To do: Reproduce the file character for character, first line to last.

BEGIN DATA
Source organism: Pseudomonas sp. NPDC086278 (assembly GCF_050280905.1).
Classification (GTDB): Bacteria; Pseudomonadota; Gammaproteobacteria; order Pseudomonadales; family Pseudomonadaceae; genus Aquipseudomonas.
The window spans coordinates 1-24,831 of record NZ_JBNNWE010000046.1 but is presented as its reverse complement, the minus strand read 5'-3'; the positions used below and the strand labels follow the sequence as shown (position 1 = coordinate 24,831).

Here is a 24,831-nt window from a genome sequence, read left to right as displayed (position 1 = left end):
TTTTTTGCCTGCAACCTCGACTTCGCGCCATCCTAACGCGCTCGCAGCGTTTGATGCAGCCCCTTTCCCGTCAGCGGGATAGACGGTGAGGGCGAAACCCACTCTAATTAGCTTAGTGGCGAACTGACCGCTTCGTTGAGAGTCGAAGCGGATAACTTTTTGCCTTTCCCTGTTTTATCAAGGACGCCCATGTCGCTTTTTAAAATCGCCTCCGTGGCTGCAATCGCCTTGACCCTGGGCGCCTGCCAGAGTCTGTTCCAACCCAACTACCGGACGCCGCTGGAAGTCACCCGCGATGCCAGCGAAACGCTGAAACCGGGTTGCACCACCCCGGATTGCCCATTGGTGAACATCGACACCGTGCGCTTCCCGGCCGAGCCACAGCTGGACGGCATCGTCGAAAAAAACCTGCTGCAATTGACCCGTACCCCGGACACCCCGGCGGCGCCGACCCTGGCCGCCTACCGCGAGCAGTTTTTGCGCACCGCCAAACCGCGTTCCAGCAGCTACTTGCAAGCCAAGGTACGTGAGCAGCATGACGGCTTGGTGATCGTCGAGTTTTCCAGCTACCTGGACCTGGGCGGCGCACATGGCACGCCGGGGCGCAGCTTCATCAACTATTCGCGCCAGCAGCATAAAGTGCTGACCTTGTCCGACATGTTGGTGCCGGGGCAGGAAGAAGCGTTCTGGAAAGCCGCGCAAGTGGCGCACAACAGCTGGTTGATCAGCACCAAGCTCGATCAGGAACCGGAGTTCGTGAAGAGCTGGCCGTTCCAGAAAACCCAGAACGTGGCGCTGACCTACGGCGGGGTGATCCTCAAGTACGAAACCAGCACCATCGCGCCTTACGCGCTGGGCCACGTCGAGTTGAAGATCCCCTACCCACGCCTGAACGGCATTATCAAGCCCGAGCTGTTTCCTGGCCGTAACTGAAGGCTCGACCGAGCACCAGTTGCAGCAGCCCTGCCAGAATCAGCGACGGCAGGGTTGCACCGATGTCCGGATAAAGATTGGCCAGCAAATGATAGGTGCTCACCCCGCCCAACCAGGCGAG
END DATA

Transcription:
Source organism: Pseudomonas sp. NPDC086278 (assembly GCF_050280905.1).
Classification (GTDB): Bacteria; Pseudomonadota; Gammaproteobacteria; order Pseudomonadales; family Pseudomonadaceae; genus Aquipseudomonas.
The window spans coordinates 1-24,831 of record NZ_JBNNWE010000046.1 but is presented as its reverse complement, the minus strand read 5'-3'; the positions used below and the strand labels follow the sequence as shown (position 1 = coordinate 24,831).

Here is a 24,831-nt window from a genome sequence, read left to right as displayed (position 1 = left end):
TTTTTTGCCTGCAACCTCGACTTCGCGCCATCCTAACGCGCTCGCAGCGTTTGATGCAGCCCCTTTCCCGTCAGCGGGATAGACGGTGAGGGCGAAACCCACTCTAATTAGCTTAGTGGCGAACTGACCGCTTCGTTGAGAGTCGAAGCGGATAACTTTTTGCCTTTCCCTGTTTTATCAAGGACGCCCATGTCGCTTTTTAAAATCGCCTCCGTGGCTGCAATCGCCTTGACCCTGGGCGCCTGCCAGAGTCTGTTCCAACCCAACTACCGGACGCCGCTGGAAGTCACCCGCGATGCCAGCGAAACGCTGAAACCGGGTTGCACCACCCCGGATTGCCCATTGGTGAACATCGACACCGTGCGCTTCCCGGCCGAGCCACAGCTGGACGGCATCGTCGAAAAAAACCTGCTGCAATTGACCCGTACCCCGGACACCCCGGCGGCGCCGACCCTGGCCGCCTACCGCGAGCAGTTTTTGCGCACCGCCAAACCGCGTTCCAGCAGCTACTTGCAAGCCAAGGTACGTGAGCAGCATGACGGCTTGGTGATCGTCGAGTTTTCCAGCTACCTGGACCTGGGCGGCGCACATGGCACGCCGGGGCGCAGCTTCATCAACTATTCGCGCCAGCAGCATAAAGTGCTGACCTTGTCCGACATGTTGGTGCCGGGGCAGGAAGAAGCGTTCTGGAAAGCCGCGCAAGTGGCGCACAACAGCTGGTTGATCAGCACCAAGCTCGATCAGGAACCGGAGTTCGTGAAGAGCTGGCCGTTCCAGAAAACCCAGAACGTGGCGCTGACCTACGGCGGGGTGATCCTCAAGTACGAAACCAGCACCATCGCGCCTTACGCGCTGGGCCACGTCGAGTTGAAGATCCCCTACCCACGCCTGAACGGCATTATCAAGCCCGAGCTGTTTCCTGGCCGTAACTGAAGGCTCGACCGAGCACCAGTTGCAGCAGCCCTGCCAGAATCAGCGACGGCAGGGTTGCACCGATGTCCGGATAAAGATTGGCCAGCAAATGATAGGTGCTCACCCCGCCCAACCAGGCGAG